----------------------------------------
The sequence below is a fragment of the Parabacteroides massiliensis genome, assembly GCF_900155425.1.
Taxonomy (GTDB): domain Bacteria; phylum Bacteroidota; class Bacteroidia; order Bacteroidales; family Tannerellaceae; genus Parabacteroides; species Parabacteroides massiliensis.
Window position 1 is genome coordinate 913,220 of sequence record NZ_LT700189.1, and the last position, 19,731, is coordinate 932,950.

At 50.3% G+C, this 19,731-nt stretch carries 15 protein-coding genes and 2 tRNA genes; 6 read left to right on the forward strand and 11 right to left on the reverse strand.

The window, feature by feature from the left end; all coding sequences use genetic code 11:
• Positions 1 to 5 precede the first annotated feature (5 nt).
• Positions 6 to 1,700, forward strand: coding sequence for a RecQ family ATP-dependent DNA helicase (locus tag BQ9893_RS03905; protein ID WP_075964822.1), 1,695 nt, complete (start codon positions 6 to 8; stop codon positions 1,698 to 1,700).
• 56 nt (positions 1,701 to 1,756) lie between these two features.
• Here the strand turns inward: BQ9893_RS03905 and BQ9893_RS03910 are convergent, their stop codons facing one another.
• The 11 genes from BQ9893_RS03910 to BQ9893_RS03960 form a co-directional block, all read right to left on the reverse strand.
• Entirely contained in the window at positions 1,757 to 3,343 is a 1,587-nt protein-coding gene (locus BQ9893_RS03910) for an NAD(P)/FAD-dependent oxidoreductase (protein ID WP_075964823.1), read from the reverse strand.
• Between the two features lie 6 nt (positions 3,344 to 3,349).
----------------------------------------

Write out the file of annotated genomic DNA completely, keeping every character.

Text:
The sequence below is a fragment of the Parabacteroides massiliensis genome, assembly GCF_900155425.1.
Taxonomy (GTDB): domain Bacteria; phylum Bacteroidota; class Bacteroidia; order Bacteroidales; family Tannerellaceae; genus Parabacteroides; species Parabacteroides massiliensis.
Window position 1 is genome coordinate 913,220 of sequence record NZ_LT700189.1, and the last position, 19,731, is coordinate 932,950.

At 50.3% G+C, this 19,731-nt stretch carries 15 protein-coding genes and 2 tRNA genes; 6 read left to right on the forward strand and 11 right to left on the reverse strand.

The window, feature by feature from the left end; all coding sequences use genetic code 11:
• Positions 1 to 5 precede the first annotated feature (5 nt).
• Positions 6 to 1,700, forward strand: coding sequence for a RecQ family ATP-dependent DNA helicase (locus tag BQ9893_RS03905; protein ID WP_075964822.1), 1,695 nt, complete (start codon positions 6 to 8; stop codon positions 1,698 to 1,700).
• 56 nt (positions 1,701 to 1,756) lie between these two features.
• Here the strand turns inward: BQ9893_RS03905 and BQ9893_RS03910 are convergent, their stop codons facing one another.
• The 11 genes from BQ9893_RS03910 to BQ9893_RS03960 form a co-directional block, all read right to left on the reverse strand.
• Entirely contained in the window at positions 1,757 to 3,343 is a 1,587-nt protein-coding gene (locus BQ9893_RS03910) for an NAD(P)/FAD-dependent oxidoreductase (protein ID WP_075964823.1), read from the reverse strand.
• Between the two features lie 6 nt (positions 3,344 to 3,349).